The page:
Emma Watson Pussy
War And Peace
listened to what was
said, though evidently seeing and hearing something quite different.
Formerly he had appeared to be a kindhearted but unhappy man, and so
people had been inclined to avoid him. Now a smile at the joy of
life always played round his lips, and sympathy for others, shone in
his eyes with a questioning look as to whether they were as
contented as he was, and people felt pleased by his presence.
Previously he had talked a great deal, grew excited when he
talked, and seldom listened; now he was seldom carried away in
conversation and knew how to listen so that people readily told him
their most intimate secrets.
The princess, who had never liked Pierre and had been particularly
hostile to him since she had felt herself under obligations to him
after the old counts death, now after staying a short time in
Orel--where she had come intending to show Pierre that in spite of his
ingratitude she considered it her duty to nurse him--felt to her
surprise and vexation that she had become fond of him. Pierre did not
in any way seek her approval, he merely studied her with interest.
Formerly she had felt that he regarded her with indifference and
irony, and so had shrunk into herself as she did with others and had
shown him only the combative side of her nature; but now he seemed to
be trying to understand the most intimate places of her heart, and,
mistrustfully at first but afterwards gratefully, she let him see the
hidden, kindly sides of her character.
The most cunning man could not have crept into her confidence more
successfully, evoking memories of the best times of her youth and
showing sympathy with them. Yet Pierres cunning consisted simply in
finding pleasure in drawing out the human qualities of the embittered,
hard, and (in her own way) proud princess.
"Yes, he is a very, very kind man when he is not under the influence
of bad people but of people such as myself," thought she.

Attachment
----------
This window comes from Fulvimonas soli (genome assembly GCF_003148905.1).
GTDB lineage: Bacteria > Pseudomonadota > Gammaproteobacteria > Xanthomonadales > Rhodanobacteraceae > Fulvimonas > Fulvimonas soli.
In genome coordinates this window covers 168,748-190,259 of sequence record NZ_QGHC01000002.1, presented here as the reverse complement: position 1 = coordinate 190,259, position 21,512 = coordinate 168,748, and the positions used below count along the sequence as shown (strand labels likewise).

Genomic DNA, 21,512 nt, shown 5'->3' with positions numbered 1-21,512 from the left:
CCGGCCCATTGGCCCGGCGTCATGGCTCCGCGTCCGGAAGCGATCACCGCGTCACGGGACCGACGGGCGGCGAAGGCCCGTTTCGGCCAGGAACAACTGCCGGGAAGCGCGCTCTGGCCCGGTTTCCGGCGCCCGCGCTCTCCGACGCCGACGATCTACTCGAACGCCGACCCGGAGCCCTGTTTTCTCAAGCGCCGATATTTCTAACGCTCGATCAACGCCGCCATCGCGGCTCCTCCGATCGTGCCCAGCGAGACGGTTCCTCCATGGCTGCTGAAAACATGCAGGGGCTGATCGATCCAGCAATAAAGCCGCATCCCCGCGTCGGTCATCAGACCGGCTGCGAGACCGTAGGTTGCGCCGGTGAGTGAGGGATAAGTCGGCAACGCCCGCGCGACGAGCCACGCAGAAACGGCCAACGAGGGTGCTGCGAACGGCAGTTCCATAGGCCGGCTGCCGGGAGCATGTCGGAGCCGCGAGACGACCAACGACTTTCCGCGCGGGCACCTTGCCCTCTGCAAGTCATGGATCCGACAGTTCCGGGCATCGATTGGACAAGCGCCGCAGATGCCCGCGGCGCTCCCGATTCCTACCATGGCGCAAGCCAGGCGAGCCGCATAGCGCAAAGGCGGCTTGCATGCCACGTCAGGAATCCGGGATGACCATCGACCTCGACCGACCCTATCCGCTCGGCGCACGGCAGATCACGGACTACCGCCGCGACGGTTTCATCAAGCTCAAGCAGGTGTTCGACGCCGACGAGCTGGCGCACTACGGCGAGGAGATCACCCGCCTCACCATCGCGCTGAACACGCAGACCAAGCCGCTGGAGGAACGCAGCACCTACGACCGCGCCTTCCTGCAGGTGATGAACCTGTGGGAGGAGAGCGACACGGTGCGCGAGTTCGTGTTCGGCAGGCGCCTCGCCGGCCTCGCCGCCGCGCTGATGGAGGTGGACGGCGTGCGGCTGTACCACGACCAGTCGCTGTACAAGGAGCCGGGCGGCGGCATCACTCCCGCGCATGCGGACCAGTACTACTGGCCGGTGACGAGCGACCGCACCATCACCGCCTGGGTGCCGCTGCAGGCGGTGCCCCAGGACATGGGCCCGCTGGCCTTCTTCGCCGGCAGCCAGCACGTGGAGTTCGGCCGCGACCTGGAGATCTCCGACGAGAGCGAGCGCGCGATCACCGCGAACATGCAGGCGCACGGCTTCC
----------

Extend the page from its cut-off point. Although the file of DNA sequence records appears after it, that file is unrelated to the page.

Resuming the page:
His servants too--Terenty and Vaska--in their own way noticed the
change that had taken place in Pierre. They considered that he had
become much "simpler." Terenty, when he had helped him undress and
wished him good night, often lingered with his masters boots in his
hands and clothes over his arm, to see whether he would not start a
talk. And Pierre, noticing that Terenty wanted a chat, generally
kept him there.
"Well, tell me... now, how did you get food?" he would ask.
And Terenty would begin talking of the destruction of Moscow, and of
the old count, and would stand for a long time holding the clothes and
talking, or sometimes listening to Pierres stories, and then would go
out into the hall with a pleasant sense of intimacy with his master
and affection for him.
The doctor who attended Pierre and visited him every day, though
he considered it his duty as a doctor to pose as a man whose every
moment was of value to suffering humanity, would sit for hours with
Pierre telling him his favorite anecdotes and his observations on
the characters of his patients in general, and especially of the
"Its a pleasure to talk to a man like that; he is not like our
provincials," he would say.
There were several prisoners from the French army in Orel, and the
doctor brought one of them, a young Italian, to see Pierre.
This officer began visiting Pierre, and the princess used to make
fun of the tenderness the Italian expressed for him.
The Italian seemed happy only when he could come to see Pierre, talk
with him, tell him about his past, his life at home, and his love, and
pour out to him his indignation against the French and especially
"If all Russians are in the least like you, it is sacrilege to fight
such a nation," he said to Pierre. "You, who have suffered so from the
French, do not even feel animosity toward them."
Pierre had evoked the passionate affection of the Italian merely
by evoking the best side of his nature and taking a pleasure in so
During the last days of Pierres stay in Orel his old Masonic
acquaintance Count Willarski, who had introduced him to the lodge in
1807, came to see him. Willarski was married to a Russian heiress
who had a large estate in Orel province, and he occupied a temporary
post in the commissariat department in that town.
Hearing that Bezukhov was in Orel, Willarski, though they had
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